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August 07 2014


December 24 2012

0785 8e3b

This is a fragment of an Early Dynastic stone vessel in the private Smith collection (USA) inscribed with the name of the goddess Bastet (Wbastit). The object is made of two sherds joined together; the inscription is incised, with no sign of pigments in the lines; the goddess name is complete but it cannot be said if the inscription is too. The fragment max size is 2.5 x 1.75 inches (6,35 x 4,45cm) and it seems that it was originally a small roughly conical vessel of a grey stone; its lip is carefully rounded.

The name of the lion (later cat-) goddess Bastet is rather common in the Second Dynasty (cf. image below, especially from Hotepsekhemwy and Ninetjer reigns): the w is always graphically elided because initial atone vowel which usually doesn’t appear in the writing (except in the Greek rendering i.e. the name of king Petubastit = Petubastis; Lacau, in: PD V, 35). The s precedes the Ba bird owing to a common graphical metathesis recurring in most of the variants of this name. The horizontal ointment vessel bas is very stylized, unusually long and without inner lines but only the indication of the lid. The two t of the radical and feminine ending are often elided in the archaic writing, but they are retained in the present one. The determinative of the sitting goddess is attested in Early Dynastic inscriptions as the name also is. The goddess has a feline head and she holds the was scepter (common attribute of gods in this period inscriptions as with Seth/Ash, Neith, Bastet). She seats on a throne known also in the relief and sculpture of the Second-Third Dynasty (it has the form of the Hwt hieroglyph and a low back) even if not as common as the true throne with pedestal (as that of the Cairo Museum statue of Netjerykhet/Djoser and the one in the inscription on a vessel from Menkaura’s complex, cf. image below), or as the Khendw throne (with lateral bent arcs) or the seats with lion/bull feet. Except for the Giza bowl inscription, the determinative is generally that of the standing goddess. [For parallels of the goddess and its hieroglyphic name during the Thinite period (early Second Dynasty) see HERE (Hotepsekhemwy and Njnetjer). Cf. Wilkinson, Early Dynastic Egypt, 1999, 282; Lacau-Lauer, PD IV, nr. 57-58, 63-67 (Djefaw-Bastt); PD V, p. 35, fig. 55; Reisner, Mycerinus, 1931, p. 102, pl. 70; name: WB I, 423, 4-8; seat: Kaplony, IAF I, 237-238; Bas vase: ibid., 274; id., IAF II, n. 1527, 105, 992 (grgt Bastt), 1603; Helck, Thinitenzeit, 1987, 71-72; Kahl, Das System, 1994, 790ff. (bas jar); for mainly later evidence concerning Bastet cf. E. Otto, in: LÄ I, 628-630]. …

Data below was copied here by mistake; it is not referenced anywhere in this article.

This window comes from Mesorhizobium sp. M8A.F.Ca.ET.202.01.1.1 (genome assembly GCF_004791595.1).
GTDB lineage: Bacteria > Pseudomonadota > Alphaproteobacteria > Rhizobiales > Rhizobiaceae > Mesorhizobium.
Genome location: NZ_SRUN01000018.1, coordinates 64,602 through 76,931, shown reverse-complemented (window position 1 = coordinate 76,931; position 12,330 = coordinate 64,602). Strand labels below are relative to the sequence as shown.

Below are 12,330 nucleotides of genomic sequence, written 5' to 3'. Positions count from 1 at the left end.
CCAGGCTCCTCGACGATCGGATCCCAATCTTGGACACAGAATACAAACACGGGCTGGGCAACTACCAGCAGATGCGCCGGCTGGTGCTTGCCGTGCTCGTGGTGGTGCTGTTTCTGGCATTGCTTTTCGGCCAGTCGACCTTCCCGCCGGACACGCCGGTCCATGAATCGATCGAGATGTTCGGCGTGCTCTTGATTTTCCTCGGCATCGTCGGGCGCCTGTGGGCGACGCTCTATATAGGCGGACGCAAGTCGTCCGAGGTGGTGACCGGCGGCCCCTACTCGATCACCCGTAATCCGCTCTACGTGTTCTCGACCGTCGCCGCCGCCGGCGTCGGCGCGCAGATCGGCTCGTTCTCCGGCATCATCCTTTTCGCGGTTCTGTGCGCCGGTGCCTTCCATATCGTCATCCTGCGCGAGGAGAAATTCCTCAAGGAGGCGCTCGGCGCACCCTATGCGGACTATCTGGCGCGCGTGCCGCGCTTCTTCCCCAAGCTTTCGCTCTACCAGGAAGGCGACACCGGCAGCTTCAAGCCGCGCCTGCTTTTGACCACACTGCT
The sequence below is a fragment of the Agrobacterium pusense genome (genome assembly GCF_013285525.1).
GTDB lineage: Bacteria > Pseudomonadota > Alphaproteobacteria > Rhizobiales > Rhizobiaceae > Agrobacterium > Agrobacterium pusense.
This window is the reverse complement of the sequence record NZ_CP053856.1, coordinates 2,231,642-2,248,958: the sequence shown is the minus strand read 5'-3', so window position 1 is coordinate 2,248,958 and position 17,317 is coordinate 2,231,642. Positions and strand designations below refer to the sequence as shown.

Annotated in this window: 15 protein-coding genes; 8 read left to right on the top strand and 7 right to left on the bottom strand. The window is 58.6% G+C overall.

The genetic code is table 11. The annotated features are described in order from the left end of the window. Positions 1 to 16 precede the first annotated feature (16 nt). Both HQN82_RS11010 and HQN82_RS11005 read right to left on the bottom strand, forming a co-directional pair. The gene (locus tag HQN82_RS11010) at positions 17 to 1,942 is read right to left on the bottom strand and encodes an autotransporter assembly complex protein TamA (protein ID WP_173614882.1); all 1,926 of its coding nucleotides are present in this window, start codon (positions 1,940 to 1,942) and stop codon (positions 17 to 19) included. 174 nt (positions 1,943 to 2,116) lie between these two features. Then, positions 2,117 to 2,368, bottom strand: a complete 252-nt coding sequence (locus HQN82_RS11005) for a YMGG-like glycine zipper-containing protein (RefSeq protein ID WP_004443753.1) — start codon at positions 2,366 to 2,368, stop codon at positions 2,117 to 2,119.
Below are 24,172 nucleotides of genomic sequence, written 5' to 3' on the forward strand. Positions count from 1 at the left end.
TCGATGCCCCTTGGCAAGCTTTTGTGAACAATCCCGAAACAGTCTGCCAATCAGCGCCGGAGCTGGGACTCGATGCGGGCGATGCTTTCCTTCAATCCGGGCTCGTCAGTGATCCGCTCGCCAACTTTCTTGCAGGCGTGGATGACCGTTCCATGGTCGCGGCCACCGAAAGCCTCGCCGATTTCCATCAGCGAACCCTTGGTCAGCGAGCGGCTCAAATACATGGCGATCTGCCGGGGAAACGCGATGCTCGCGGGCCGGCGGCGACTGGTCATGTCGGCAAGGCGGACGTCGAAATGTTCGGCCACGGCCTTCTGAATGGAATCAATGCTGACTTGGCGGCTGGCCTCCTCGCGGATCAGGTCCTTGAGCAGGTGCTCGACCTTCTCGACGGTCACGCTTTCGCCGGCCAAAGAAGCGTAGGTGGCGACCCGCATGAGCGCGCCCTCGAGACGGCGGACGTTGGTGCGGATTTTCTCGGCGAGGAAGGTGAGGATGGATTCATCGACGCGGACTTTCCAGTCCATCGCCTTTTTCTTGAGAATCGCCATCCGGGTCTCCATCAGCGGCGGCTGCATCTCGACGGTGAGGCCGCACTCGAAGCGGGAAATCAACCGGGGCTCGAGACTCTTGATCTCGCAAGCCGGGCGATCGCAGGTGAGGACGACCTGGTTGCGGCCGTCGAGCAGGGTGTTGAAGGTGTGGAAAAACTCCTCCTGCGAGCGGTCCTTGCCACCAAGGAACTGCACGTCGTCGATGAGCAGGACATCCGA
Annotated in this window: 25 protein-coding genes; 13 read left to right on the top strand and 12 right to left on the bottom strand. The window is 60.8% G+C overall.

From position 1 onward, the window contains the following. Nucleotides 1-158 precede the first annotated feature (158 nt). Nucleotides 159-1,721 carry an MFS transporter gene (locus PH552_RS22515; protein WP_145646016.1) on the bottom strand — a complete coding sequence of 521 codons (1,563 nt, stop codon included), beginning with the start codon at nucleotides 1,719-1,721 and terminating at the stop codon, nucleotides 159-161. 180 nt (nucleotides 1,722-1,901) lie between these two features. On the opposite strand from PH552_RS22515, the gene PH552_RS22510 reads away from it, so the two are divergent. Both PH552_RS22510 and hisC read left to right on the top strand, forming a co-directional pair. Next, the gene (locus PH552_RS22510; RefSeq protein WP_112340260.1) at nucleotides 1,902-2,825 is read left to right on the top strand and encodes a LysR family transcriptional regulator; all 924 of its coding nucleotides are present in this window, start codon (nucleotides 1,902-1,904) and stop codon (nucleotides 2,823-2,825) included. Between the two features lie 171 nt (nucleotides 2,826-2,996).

(via An Unpublished Early Dynastic inscription of the Goddess Bastet (Wbastit))

November 18 2012

5025 cb26

Looks a lot like the British Museum’s Gayer-Anderson Cat

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